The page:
Predictors for Nursing Home Admission and Death among Community-Dwelling People 70 Years and Older Who Receive Domiciliary Care.

Wergeland JN, Selbæk G, Bergh S, Soederhamn U, Kirkevold Ø - Dement Geriatr Cogn Dis Extra (2015)

Time until NHA and death of the whole sample and of participants with and without dementia.
© Copyright Policy - open-access
Related In: Results  -  Collection

License
Show All Figures
getmorefigures.php?uid=PMC4608662&req=5

Figure 2: Time until NHA and death of the whole sample and of participants with and without dementia.
Mentions: To ensure that the effects of the explanatory variables were independent of time from baseline, we performed two different tests. For the continuous explanatory variables (age, GMHR, PSMS, NPI and NPI sub-syndromes), we estimated the Cox model and saved the partial residuals. Then we tested the correlation between the partial residuals and the time variable. If these correlations were <0.2, the explanatory variable was judged to be independent of time. All the tested continuous variables were independent of time. For dichotomous variables (sex, living alone, dementia and any use of psychotropic drugs), we plotted the survival curves with a Kaplan-Meier plot for each variable split on the two possible scores (fig. 2) and checked for crossing lines. Variables with non-crossing lines were assumed to be independent of time [32]. This was the case for all dichotomous variables. All significance tests were two-tailed and the level of significance was set at <0.05.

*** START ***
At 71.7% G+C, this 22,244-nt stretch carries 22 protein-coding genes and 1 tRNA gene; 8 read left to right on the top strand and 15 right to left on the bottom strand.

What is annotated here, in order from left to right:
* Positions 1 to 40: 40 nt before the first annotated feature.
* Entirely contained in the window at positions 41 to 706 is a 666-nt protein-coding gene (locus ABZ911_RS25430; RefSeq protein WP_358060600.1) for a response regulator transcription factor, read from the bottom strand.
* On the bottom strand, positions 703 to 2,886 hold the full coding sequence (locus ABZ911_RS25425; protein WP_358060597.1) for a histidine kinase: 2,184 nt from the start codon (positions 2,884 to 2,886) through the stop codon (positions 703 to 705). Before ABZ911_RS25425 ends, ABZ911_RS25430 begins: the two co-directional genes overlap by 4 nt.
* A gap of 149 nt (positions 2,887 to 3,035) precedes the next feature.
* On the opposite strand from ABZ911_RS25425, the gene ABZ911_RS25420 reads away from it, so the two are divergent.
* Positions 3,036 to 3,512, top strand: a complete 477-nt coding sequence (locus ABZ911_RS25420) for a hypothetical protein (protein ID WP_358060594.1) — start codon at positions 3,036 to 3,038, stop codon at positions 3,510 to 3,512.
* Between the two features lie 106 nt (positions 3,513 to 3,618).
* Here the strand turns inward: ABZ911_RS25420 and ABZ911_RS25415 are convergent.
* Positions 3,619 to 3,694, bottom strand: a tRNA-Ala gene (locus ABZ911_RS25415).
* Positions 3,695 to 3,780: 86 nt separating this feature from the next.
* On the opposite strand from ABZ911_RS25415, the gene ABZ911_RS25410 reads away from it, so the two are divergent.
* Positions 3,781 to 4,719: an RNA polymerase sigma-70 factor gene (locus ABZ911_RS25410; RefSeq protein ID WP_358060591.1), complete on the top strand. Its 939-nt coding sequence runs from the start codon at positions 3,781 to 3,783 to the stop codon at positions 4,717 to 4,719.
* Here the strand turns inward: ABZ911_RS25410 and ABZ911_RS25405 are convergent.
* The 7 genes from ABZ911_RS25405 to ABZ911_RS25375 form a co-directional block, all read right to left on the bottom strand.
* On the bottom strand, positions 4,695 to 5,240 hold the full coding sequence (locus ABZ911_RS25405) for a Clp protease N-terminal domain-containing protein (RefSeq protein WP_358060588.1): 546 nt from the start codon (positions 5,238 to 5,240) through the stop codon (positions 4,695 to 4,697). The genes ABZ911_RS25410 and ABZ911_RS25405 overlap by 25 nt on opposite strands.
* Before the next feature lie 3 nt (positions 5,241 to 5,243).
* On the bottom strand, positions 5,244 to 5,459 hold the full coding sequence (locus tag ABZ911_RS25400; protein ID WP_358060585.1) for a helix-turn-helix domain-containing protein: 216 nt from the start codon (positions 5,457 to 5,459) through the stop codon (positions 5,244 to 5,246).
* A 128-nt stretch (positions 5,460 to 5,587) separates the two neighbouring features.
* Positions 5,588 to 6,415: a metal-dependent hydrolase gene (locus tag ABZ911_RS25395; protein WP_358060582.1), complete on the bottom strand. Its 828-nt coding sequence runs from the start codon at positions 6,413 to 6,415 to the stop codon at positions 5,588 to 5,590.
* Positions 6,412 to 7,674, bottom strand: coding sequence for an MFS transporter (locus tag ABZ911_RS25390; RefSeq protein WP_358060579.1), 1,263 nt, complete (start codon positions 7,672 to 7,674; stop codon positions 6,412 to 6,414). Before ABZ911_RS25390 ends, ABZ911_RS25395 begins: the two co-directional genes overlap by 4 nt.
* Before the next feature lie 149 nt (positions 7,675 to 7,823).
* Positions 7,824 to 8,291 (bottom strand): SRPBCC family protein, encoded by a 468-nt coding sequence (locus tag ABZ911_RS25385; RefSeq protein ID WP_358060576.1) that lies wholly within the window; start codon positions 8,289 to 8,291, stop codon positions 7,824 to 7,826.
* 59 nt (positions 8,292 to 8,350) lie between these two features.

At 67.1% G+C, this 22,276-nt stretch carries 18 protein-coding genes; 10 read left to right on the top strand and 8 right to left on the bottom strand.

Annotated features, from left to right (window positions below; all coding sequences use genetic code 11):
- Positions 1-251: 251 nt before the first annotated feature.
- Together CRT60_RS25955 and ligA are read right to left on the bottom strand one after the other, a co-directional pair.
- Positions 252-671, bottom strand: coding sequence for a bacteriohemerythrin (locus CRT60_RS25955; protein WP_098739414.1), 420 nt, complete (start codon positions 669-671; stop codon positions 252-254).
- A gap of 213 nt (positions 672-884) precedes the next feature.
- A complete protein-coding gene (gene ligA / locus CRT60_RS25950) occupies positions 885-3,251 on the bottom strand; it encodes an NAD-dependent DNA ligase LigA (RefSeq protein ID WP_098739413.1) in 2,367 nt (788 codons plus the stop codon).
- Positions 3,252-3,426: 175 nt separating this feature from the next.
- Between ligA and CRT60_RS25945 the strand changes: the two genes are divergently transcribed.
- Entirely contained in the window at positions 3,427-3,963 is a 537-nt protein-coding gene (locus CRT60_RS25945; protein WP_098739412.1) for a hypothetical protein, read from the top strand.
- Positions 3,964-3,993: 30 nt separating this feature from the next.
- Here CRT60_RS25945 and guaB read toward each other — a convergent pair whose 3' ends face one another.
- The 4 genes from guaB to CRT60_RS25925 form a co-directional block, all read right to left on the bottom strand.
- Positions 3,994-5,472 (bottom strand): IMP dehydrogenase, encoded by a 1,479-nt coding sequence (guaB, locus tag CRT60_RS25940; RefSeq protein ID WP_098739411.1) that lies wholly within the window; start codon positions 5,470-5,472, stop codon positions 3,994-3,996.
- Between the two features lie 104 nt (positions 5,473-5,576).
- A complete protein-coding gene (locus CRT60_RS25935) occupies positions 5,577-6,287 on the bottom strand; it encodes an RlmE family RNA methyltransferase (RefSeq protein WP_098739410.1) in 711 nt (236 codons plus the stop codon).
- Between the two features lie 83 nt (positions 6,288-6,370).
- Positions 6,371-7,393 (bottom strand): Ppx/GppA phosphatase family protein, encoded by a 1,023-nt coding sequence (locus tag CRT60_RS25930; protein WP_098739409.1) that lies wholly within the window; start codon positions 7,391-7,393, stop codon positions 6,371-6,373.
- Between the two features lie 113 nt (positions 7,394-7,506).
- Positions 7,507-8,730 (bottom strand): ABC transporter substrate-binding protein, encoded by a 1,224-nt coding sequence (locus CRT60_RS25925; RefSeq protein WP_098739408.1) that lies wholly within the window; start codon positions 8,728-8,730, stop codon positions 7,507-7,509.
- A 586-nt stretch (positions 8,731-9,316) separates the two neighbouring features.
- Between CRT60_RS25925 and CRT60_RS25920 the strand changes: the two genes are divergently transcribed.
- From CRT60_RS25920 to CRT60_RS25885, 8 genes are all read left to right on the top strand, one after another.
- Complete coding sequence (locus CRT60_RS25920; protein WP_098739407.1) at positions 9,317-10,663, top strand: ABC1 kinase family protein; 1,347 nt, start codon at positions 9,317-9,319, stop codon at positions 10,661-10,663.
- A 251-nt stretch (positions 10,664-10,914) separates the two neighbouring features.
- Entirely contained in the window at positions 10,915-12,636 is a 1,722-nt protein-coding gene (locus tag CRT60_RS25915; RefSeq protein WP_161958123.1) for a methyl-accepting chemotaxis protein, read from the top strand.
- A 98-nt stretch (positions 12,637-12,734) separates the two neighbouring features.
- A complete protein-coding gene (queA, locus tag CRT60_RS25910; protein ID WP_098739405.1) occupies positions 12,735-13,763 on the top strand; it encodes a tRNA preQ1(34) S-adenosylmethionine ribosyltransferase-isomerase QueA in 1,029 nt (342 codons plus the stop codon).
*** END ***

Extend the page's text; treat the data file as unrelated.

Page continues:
Bottom Line: Through bivariate and multivariate Cox proportional hazards regression models, associations between a covariate and the outcomes were analyzed.The Neuropsychiatric Inventory sub-syndrome psychosis, poorer functional impairment and age were associated with NHA.Female sex, age, worse medical health and functional impairment were associated with death.

View Article: PubMed Central - PubMed

Affiliation: Norwegian Center for Research, Education and Service Development, Vestfold Hospital Trust, Tønsberg, Norway ; Faculty of Health and Sport Sciences, University of Agder, Kristiansand, Norway.

ABSTRACT

Aim: The aim of this study was to analyze which variables predicted nursing home admission (NHA) and death.

Methods: 1,001 recipients of domiciliary care were assessed three times in a 3-year period. Through bivariate and multivariate Cox proportional hazards regression models, associations between a covariate and the outcomes were analyzed.

Results: Participants with dementia had a higher risk of NHA (odds ratio 3.88, 95% confidence interval 2.92-5.16) compared to participants without dementia. The Neuropsychiatric Inventory sub-syndrome psychosis, poorer functional impairment and age were associated with NHA. Female sex, age, worse medical health and functional impairment were associated with death.

Conclusion: Support to the caregiver and education on how to meet and cope with behavioral disturbance, depressive mood and sub-syndrome psychosis will probably enable the family to better adapt to late life changes.

No MeSH data available.


Related in: MedlinePlus